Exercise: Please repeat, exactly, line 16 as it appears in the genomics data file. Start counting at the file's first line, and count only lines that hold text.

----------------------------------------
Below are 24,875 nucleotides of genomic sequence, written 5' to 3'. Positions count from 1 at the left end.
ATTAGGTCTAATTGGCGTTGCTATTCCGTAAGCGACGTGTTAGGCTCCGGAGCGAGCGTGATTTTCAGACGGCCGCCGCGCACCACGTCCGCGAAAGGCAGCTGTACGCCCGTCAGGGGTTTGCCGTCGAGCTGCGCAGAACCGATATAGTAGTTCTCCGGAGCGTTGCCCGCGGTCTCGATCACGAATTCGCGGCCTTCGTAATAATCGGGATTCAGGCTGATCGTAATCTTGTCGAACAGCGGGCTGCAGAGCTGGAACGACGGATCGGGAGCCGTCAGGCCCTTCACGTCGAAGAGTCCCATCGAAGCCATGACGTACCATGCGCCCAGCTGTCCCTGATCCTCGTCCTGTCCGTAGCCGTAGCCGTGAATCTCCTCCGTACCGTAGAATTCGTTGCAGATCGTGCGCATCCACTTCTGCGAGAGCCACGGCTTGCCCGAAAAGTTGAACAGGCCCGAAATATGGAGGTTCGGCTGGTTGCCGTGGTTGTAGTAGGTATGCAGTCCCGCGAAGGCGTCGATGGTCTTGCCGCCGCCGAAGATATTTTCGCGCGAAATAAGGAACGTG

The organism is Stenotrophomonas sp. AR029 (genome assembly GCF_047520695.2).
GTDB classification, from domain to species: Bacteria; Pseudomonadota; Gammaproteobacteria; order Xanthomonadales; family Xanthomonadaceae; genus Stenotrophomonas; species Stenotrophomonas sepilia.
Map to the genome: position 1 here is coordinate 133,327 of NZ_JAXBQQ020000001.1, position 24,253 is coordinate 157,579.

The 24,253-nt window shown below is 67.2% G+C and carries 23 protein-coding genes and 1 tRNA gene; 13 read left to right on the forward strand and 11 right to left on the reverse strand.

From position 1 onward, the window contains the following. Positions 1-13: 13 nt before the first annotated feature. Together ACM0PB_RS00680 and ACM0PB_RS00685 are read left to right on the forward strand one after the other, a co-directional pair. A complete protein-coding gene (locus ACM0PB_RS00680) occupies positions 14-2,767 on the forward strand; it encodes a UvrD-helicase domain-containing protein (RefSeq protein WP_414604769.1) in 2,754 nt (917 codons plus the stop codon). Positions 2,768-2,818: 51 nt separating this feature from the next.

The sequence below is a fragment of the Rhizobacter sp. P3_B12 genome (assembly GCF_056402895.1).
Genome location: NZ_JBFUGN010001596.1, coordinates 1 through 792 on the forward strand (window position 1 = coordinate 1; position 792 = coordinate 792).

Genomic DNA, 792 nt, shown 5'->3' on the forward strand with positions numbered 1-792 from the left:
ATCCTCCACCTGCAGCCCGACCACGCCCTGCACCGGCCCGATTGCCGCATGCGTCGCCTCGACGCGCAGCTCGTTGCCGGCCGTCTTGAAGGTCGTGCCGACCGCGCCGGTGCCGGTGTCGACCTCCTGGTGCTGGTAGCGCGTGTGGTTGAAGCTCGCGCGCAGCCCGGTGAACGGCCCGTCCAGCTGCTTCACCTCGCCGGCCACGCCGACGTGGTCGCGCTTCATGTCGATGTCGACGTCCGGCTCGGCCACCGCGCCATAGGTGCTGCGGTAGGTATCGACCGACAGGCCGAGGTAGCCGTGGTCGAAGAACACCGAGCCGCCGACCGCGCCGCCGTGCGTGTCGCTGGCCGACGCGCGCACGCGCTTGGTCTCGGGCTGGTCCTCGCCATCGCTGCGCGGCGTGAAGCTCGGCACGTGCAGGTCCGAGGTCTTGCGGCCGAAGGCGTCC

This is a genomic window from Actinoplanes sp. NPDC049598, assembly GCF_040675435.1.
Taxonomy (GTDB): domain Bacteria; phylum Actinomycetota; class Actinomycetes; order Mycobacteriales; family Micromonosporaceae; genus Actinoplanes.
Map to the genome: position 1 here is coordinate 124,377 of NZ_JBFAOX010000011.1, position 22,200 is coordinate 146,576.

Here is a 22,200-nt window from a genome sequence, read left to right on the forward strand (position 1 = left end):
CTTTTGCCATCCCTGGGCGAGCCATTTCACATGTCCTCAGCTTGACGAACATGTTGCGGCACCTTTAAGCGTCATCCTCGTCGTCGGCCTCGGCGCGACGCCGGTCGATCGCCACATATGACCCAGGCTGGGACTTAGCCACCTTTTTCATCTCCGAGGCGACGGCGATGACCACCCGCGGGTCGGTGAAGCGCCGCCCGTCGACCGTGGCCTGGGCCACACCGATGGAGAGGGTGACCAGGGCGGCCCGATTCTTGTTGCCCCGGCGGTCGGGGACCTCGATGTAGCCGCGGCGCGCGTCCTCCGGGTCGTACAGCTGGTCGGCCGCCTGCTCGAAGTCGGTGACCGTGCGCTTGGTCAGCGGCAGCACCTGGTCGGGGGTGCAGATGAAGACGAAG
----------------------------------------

CTTTTGCCATCCCTGGGCGAGCCATTTCACATGTCCTCAGCTTGACGAACATGTTGCGGCACCTTTAAGCGTCATCCTCGTCGTCGGCCTCGGCGCGACGCCGGTCGATCGCCACATATGACCCAGGCTGGGACTTAGCCACCTTTTTCATCTCCGAGGCGACGGCGATGACCACCCGCGGGTCGGTGAAGCGCCGCCCGTCGACCGTGGCCTGGGCCACACCGATGGAGAGGGTGACCAGGGCGGCCCGATTCTTGTTGCCCCGGCGGTCGGGGACCTCGATGTAGCCGCGGCGCGCGTCCTCCGGGTCGTACAGCTGGTCGGCCGCCTGCTCGAAGTCGGTGACCGTGCGCTTGGTCAGCGGCAGCACCTGGTCGGGGGTGCAGATGAAGACGAAG